NCHR Comments on EPA’s Proposed Finding that Lead Emissions from Aircraft Engines using Leaded Fuel May Endanger Public Health

January 17, 2023

We are writing to express our views on the Environmental Protection Agency (EPA) finding that lead emissions from aircraft engines that operate from leaded fuel cause or contribute to air pollution that may endanger public health.

The National Center for Health Research (NCHR) is a nonprofit think tank that conducts, analyzes, and scrutinizes research on a range of health issues, with particular focus on which prevention strategies and treatments are most effective for which patients and consumers. We do not accept funding from companies that make products that are the subject of our work, so we have no conflicts of interest.

Our analysis of existing research indicates that the presence of lead in aircraft engines has a significant, negative effect on public health, and we enthusiastically agree with the proposed EPA finding in support of these conclusions. These findings should be finalized as soon as possible to give EPA the authority to set aircraft emission standards for lead under section 231 of the Clean Air Act. While we appreciate FAA’s plan to eliminate leaded fuel by 2030, we strongly urge EPA to speed up that timeline: reduce the use of leaded fuel by at least 25% by 2025 and eliminate all leaded fuel by 2028.

Lead was removed from motor fuel nearly half a century ago because of its well-established adverse health consequences. The EPA, CDC, and World Health Organization all state that there is no safe level of lead in the blood and that lead poisoning is preventable.1 Research has shown that lead exposure may be linked to 18% of premature mortalities in the US, which is approximately 412,000 deaths.2 Children, infants, and fetuses are particularly vulnerable to lead as their brains are not fully developed. Thus, smaller amounts of lead will have a greater effect prenatally and in childhood when compared to adults.

According to the EPA, approximately 5.2 million people live within 500 meters of an airport runway, 363,000 of whom are children ages five and under.3 Numerous airport lead studies have found that children living in proximity to airports have elevated levels of lead in their blood.4,5 We are especially concerned that the EPA has found a disproportionate number of people of color and low-income adults and children living within 500 meters of airports. The implications of the current level of usage of leaded fuel in aircraft engines is unacceptable and new standards that reduce and eventually prohibit its use are urgently needed to help protect children and other vulnerable populations.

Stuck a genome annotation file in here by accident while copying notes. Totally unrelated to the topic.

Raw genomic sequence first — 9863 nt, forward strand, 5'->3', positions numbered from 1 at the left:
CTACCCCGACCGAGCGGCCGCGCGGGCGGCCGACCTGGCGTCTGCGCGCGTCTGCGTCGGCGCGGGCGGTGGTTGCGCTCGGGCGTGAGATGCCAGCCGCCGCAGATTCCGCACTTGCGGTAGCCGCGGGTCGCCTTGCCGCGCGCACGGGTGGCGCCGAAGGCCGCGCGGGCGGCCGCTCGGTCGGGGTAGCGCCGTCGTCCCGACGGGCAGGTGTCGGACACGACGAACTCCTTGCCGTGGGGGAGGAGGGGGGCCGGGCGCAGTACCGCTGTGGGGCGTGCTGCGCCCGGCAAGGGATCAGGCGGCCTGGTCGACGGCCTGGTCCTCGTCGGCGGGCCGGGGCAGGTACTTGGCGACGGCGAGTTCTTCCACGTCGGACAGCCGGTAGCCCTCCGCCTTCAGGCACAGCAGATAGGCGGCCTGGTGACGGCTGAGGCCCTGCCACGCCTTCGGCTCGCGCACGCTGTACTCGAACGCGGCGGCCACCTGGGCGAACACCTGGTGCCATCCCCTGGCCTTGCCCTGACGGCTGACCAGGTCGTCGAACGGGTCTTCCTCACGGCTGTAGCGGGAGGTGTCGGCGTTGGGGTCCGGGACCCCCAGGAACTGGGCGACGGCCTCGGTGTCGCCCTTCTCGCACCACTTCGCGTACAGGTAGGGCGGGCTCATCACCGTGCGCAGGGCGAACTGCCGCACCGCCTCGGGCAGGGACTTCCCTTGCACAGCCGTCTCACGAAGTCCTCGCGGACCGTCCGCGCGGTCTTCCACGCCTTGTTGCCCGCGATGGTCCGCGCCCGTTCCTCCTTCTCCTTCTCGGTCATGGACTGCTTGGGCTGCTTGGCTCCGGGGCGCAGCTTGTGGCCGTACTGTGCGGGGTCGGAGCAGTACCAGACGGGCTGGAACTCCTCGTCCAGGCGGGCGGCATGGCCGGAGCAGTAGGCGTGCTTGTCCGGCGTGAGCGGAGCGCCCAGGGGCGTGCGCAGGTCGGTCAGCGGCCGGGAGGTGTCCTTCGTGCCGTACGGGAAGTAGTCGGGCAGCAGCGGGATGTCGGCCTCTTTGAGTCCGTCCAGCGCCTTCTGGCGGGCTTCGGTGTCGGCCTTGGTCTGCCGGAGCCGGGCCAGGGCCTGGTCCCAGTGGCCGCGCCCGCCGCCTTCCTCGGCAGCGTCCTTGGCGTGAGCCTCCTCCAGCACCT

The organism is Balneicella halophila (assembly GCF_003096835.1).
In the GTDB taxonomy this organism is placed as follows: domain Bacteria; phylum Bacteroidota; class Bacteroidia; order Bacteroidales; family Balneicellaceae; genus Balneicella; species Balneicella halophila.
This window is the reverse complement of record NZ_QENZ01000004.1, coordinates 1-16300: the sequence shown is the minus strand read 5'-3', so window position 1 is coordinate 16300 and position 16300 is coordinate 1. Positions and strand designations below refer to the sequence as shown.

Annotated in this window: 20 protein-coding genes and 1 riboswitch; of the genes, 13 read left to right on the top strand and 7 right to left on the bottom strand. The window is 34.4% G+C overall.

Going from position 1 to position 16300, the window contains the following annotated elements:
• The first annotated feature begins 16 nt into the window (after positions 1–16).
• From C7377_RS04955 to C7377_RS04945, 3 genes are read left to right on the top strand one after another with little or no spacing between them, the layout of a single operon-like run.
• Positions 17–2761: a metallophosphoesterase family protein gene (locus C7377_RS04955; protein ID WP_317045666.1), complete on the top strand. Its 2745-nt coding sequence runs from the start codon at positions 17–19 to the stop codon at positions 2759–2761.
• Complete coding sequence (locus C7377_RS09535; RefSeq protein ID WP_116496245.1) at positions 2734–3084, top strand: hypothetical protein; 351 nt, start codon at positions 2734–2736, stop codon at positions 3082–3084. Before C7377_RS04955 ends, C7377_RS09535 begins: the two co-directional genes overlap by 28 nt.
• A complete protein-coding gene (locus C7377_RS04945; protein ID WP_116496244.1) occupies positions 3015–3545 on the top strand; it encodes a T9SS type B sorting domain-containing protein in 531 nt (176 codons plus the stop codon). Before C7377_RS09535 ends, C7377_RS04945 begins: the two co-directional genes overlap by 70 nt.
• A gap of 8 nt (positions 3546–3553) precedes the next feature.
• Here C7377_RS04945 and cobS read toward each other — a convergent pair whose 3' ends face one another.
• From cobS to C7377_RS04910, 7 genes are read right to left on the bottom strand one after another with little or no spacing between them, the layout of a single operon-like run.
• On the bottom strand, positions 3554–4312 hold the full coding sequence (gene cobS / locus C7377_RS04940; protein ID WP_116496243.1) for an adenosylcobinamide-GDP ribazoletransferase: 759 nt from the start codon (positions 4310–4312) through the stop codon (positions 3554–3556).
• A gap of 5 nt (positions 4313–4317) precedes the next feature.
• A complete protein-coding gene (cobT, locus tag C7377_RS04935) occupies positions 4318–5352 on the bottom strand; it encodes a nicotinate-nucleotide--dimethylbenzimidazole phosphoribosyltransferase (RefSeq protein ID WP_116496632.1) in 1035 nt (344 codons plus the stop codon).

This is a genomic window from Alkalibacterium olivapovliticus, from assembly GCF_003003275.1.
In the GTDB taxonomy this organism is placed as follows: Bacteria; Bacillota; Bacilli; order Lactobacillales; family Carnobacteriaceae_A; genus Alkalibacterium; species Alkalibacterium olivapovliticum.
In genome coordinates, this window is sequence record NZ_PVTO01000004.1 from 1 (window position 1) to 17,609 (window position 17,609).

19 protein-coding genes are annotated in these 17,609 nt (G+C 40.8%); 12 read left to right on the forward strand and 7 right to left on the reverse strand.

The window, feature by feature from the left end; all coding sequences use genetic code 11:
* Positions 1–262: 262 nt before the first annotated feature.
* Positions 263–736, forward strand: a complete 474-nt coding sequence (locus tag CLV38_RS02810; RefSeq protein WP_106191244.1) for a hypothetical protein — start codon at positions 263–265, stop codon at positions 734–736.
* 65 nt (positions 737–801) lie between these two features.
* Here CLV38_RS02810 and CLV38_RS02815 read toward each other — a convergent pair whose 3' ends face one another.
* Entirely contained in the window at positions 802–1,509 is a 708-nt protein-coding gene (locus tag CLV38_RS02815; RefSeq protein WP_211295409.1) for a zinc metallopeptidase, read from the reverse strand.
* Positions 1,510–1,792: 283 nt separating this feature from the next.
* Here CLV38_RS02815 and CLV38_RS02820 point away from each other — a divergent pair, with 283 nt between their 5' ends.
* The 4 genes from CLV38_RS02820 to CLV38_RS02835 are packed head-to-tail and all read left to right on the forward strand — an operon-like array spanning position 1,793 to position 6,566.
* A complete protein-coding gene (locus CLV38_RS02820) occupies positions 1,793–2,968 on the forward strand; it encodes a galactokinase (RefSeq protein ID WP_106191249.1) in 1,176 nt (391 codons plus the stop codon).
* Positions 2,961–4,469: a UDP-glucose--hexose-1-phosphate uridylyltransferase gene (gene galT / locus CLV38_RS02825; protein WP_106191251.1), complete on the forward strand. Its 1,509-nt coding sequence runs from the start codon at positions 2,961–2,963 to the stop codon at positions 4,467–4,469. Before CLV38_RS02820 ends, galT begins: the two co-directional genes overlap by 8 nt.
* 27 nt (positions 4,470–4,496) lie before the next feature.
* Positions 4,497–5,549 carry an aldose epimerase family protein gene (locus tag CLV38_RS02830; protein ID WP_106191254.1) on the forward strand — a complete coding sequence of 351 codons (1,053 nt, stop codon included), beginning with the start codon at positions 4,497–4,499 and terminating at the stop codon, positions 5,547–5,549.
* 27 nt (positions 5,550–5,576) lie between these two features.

At the same time, research is needed to improve our understanding of the impact of leaded fuel on health and alternatives that will be used to replace leaded fuel. To ensure that strict standards on lead emissions reduce the harm to nearby communities, EPA should conduct and support research to evaluate the health impact of leaded fuel on children and adults of different age groups who live or work at differing distances from airports where leaded fuel is used. EPA should also conduct or support research to determine the impact on children and adults living or working at various distances from airports where these alternative fuels are used.

In conclusion, we support the EPA’s efforts to address this public health problem that is harming children and adults, and strongly urge a deadline to ban all leaded fuel by 2028.


  1. Polanin, M. (2017) NCHR Comments to EPA on Use of Lead Free Pipes. National Center for Health Research.
  2. Lanphear, B., Rauch, S., Auinger, P., Allen, R., Hornung, R. (2018). Low-level lead exposure and mortality in US adults: a population-based cohort study. Lancet Glob Health. 3:e177–e184.
  3. Environmental Protection Agency. (2022). Technical Support Document (TSD) for the EPA’s Proposed Finding that Lead Emissions from Aircraft Engines that Operate on Leaded Fuel Cause or Contribute to Air Pollution that May Reasonably Be Anticipated to Endanger Public Health and Welfare.
  4. Zahran et. al., 2017. The Effect of Leaded Aviation Gasoline on Blood Lead in Children. Journal of the Association of Environmental and Resource Economists. 4(2):575-610.
  5. Miranda et. al., 2011. A Geospatial Analysis of the Effects of Aviation Gasoline on Childhood Blood Lead Levels. Environmental Health Perspectives. 119:1513–1516.